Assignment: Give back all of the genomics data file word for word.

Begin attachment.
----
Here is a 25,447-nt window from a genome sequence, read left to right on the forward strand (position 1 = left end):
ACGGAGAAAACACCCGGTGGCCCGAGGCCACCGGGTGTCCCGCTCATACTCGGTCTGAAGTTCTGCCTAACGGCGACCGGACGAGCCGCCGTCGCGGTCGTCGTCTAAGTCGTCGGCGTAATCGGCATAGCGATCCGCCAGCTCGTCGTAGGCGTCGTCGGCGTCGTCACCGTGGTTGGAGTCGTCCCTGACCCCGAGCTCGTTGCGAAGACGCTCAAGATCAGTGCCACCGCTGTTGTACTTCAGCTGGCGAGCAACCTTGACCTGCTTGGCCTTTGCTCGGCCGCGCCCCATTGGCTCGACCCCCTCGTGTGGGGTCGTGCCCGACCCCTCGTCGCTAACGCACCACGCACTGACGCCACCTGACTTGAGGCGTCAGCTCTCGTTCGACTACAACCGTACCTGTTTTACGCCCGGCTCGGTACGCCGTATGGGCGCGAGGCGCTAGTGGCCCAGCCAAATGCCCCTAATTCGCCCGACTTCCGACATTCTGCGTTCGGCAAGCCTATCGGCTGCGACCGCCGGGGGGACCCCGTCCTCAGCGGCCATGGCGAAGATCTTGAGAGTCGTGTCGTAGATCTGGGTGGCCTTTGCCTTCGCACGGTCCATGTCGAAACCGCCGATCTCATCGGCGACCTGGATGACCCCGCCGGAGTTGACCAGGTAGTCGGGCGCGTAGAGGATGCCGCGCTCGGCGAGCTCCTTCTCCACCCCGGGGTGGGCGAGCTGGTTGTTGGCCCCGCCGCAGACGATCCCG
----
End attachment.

Here is a 25,447-nt window from a genome sequence, read left to right on the forward strand (position 1 = left end):
ACGGAGAAAACACCCGGTGGCCCGAGGCCACCGGGTGTCCCGCTCATACTCGGTCTGAAGTTCTGCCTAACGGCGACCGGACGAGCCGCCGTCGCGGTCGTCGTCTAAGTCGTCGGCGTAATCGGCATAGCGATCCGCCAGCTCGTCGTAGGCGTCGTCGGCGTCGTCACCGTGGTTGGAGTCGTCCCTGACCCCGAGCTCGTTGCGAAGACGCTCAAGATCAGTGCCACCGCTGTTGTACTTCAGCTGGCGAGCAACCTTGACCTGCTTGGCCTTTGCTCGGCCGCGCCCCATTGGCTCGACCCCCTCGTGTGGGGTCGTGCCCGACCCCTCGTCGCTAACGCACCACGCACTGACGCCACCTGACTTGAGGCGTCAGCTCTCGTTCGACTACAACCGTACCTGTTTTACGCCCGGCTCGGTACGCCGTATGGGCGCGAGGCGCTAGTGGCCCAGCCAAATGCCCCTAATTCGCCCGACTTCCGACATTCTGCGTTCGGCAAGCCTATCGGCTGCGACCGCCGGGGGGACCCCGTCCTCAGCGGCCATGGCGAAGATCTTGAGAGTCGTGTCGTAGATCTGGGTGGCCTTTGCCTTCGCACGGTCCATGTCGAAACCGCCGATCTCATCGGCGACCTGGATGACCCCGCCGGAGTTGACCAGGTAGTCGGGCGCGTAGAGGATGCCGCGCTCGGCGAGCTCCTTCTCCACCCCGGGGTGGGCGAGCTGGTTGTTGGCCCCGCCGCAGACGATCCCG